Alert System at Dallas Fire Stations is Often Delayed, Failing

System meant to alert firefighters at a station that they have been dispatched to an emergency is often delayed by 90 seconds or more, according to representatives with Dallas Fire-Rescue

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An alert system that is meant to ready firefighters for an emergency response is often delayed, and sometimes does not work at all, according to representatives of the Dallas Fire-Rescue Department.

The fire station alerting system is designed to announce a fire call through a public address speaker in the fire station and raise the lights inside of the department in an effort to wake any sleeping firefighters.

The system itself is 20 years old and needs to be replaced, according to Dallas Fire-Rescue leadership.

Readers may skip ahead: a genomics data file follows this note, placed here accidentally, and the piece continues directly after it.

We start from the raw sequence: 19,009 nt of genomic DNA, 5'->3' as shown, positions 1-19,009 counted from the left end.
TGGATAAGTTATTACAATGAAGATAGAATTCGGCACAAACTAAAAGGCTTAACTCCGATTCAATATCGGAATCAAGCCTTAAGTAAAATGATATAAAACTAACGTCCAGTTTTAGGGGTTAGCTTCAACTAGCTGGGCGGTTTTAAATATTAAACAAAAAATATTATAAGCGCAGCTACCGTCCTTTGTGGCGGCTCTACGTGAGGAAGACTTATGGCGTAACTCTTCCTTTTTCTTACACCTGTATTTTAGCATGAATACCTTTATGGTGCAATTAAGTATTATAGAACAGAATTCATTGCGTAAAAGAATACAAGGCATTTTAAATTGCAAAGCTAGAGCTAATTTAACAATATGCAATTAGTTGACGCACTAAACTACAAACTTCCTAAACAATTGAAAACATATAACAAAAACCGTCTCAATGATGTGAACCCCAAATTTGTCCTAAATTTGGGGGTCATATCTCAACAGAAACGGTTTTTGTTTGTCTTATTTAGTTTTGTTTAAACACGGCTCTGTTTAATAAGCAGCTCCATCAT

“We are starting to see [the delay] be more than 90 seconds. That is much too far of a delay from the time the dispatch call comes through and when it announces through those speakers,” said Bill Zielinski, Dallas’ chief information officer when addressing the Dallas city council’s Public Safety Committee on Tuesday.

Councilmember Cara Mendelsohn said during the meeting that she has been made aware of multiple instances in her district, an apartment building fire and a medical emergency when the closest station to the emergency was not notified.

Zielinski noted that the problems with the system are intermittent, but have been increasingly of concern for the last year and a half.

In the short term, the department has designated a 911 dispatcher whose sole responsibility is to contact the fire station that is closest to a reported emergency to ensure that they are aware of the situation.

In the long term, the department will need to replace the system, Zielinski said. That replacement may come as early as next year.

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